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Posted: Oct 04, 2005 10:01 PM

Former Senate Majority Leader George Mitchell of Maine and former House Majority Leader Dick Armey of Texas will officially welcome former House Majority Leader Richard A. Gephardt of Missouri into their post-congressional club during a reception tomorrow evening at the Willard Hotel.

We say officially, because it's been several months since the 64-year-old Gephardt, who stepped down from Capitol Hill in January, joined the Washington office of law firm DLA Piper Rudnick Gray Cary as senior counsel. The office is headed by Mitchell, and also counts former Rep. Jennifer Dunn of Washington among its ranks.

Gephardt, who twice fell short in bids to become his party's presidential nominee, has wasted little time wielding his influence and was hired by Boeing in recent weeks to advise the aerospace company on its dispute with striking machinists.

Suffice it to say, he's been anxious to utilize his law degree, which he earned from the University of Michigan in 1965.


After analyzing President Bush's pick of White House counsel - and non-judge - Harriet Miers to serve on the nation's highest court, NBC's "Meet the Press" host Tim Russert went to bat on Monday for the tuition-free Washington Jesuit Academy and its generous benefactors.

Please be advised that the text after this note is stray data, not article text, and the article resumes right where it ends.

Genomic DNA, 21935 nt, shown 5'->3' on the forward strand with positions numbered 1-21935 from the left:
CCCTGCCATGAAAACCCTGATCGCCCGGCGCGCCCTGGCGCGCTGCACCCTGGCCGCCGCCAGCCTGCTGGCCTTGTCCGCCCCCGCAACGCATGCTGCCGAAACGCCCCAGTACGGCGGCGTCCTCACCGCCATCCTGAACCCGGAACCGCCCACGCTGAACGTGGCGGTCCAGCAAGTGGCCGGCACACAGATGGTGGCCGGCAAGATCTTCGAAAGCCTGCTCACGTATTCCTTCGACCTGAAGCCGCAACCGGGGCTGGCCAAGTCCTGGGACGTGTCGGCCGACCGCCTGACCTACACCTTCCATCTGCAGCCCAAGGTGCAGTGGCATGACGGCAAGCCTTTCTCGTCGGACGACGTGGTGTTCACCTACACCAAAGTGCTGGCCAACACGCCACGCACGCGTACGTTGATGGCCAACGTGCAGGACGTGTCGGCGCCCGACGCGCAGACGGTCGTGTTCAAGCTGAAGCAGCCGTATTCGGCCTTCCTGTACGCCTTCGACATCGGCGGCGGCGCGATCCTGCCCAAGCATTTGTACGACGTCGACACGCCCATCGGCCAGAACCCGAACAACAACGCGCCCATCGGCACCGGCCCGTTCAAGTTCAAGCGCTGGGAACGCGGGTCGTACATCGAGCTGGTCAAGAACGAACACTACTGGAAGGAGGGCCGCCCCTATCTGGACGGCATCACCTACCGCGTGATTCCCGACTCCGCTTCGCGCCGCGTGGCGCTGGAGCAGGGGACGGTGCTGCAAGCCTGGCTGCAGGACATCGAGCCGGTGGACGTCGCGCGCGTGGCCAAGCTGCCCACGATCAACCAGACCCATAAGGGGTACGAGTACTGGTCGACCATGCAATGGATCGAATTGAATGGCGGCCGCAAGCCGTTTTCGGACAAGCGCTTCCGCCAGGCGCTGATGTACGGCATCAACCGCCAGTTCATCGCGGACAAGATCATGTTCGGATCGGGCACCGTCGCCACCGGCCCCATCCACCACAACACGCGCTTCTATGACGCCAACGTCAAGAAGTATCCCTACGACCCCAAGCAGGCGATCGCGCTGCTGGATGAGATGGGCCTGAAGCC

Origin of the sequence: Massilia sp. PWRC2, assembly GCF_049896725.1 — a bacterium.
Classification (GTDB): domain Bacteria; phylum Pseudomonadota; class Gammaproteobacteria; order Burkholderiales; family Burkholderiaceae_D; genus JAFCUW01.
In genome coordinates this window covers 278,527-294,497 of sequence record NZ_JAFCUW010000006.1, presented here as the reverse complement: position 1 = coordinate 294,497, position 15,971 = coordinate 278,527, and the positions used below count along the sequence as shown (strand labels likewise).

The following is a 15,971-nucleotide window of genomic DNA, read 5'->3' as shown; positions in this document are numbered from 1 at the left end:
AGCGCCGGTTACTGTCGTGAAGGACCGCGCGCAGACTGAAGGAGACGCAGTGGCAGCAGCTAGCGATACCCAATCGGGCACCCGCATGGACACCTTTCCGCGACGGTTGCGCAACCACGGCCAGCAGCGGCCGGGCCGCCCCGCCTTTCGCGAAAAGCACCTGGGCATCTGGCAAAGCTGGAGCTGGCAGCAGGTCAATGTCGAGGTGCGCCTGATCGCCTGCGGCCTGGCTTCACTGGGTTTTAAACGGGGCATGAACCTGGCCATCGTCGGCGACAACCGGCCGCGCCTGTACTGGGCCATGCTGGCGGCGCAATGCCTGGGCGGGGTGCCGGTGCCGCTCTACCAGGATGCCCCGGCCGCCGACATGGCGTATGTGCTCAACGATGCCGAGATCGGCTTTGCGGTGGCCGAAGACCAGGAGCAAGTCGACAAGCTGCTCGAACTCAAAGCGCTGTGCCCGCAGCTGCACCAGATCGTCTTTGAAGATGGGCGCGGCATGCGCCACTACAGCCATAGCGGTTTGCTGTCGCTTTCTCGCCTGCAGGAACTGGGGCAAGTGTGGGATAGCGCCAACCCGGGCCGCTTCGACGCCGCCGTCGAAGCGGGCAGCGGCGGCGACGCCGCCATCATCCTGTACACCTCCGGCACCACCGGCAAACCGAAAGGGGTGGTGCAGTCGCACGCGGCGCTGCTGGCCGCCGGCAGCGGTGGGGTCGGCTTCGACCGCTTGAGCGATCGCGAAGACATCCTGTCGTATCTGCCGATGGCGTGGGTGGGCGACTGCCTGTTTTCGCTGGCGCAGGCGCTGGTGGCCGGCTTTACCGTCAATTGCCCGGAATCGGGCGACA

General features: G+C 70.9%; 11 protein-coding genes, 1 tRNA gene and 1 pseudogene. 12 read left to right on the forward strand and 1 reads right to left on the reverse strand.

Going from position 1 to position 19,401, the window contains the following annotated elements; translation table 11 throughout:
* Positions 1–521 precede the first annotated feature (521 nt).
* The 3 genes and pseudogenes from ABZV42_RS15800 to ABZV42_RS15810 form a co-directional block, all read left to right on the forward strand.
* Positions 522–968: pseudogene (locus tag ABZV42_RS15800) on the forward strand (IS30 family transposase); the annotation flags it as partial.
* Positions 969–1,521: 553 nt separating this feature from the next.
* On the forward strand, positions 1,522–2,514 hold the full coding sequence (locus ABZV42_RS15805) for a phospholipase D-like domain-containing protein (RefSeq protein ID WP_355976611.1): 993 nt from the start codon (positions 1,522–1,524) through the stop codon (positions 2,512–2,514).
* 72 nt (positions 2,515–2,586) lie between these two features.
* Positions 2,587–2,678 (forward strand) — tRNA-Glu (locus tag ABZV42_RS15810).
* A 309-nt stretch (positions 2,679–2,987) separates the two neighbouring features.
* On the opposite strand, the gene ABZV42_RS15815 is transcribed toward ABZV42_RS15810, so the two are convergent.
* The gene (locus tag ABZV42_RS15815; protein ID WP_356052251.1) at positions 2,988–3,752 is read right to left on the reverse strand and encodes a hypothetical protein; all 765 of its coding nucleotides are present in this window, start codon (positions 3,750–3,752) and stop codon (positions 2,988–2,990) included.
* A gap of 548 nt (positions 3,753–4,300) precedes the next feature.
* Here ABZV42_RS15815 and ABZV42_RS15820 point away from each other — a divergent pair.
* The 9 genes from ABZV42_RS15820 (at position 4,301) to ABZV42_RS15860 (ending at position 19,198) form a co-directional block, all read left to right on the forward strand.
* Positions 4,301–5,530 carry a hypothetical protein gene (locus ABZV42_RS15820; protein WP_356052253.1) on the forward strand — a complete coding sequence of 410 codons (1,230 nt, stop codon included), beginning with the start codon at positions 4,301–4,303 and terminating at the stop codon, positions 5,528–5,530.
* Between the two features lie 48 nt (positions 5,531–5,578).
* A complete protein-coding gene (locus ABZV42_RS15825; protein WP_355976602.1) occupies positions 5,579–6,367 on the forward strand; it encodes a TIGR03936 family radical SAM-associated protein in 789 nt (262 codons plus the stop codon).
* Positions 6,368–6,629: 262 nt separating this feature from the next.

The academy provides boys from mostly "at-risk" backgrounds with a college-preparatory education, not to mention three balanced meals a day.

Russert, who addressed both students and their financial sponsors and mentors, is a product of eight years of education by the Jesuit order of Catholic priests, first at Buffalo's Canisius High School in New York, and then at Cleveland's John Carroll University.

Russert "spoke about his two schools and how they mirrored what we do at the academy on a daily basis, and how that helped set him on the course for where he is today," says academy spokesman Brian Ray.


Now on display for the next year in the National Archives Rotunda - right there alongside the original Declaration of Independence, Constitution and Bill of Rights - is the Declaration of Jehu Grant.

A slave in Narragansett, R.I., Grant's master remained loyal to the British during the Revolutionary War. So what did Grant do? He not only escaped in August 1777, but for 10 months he fought with the Americans - that is, until his master tracked him down.

Some 60 years later, Grant applied for a pension from the U.S. government. But Uncle Sam told him he was not eligible, owing to his status as a "fugitive slave" at the time of his war service.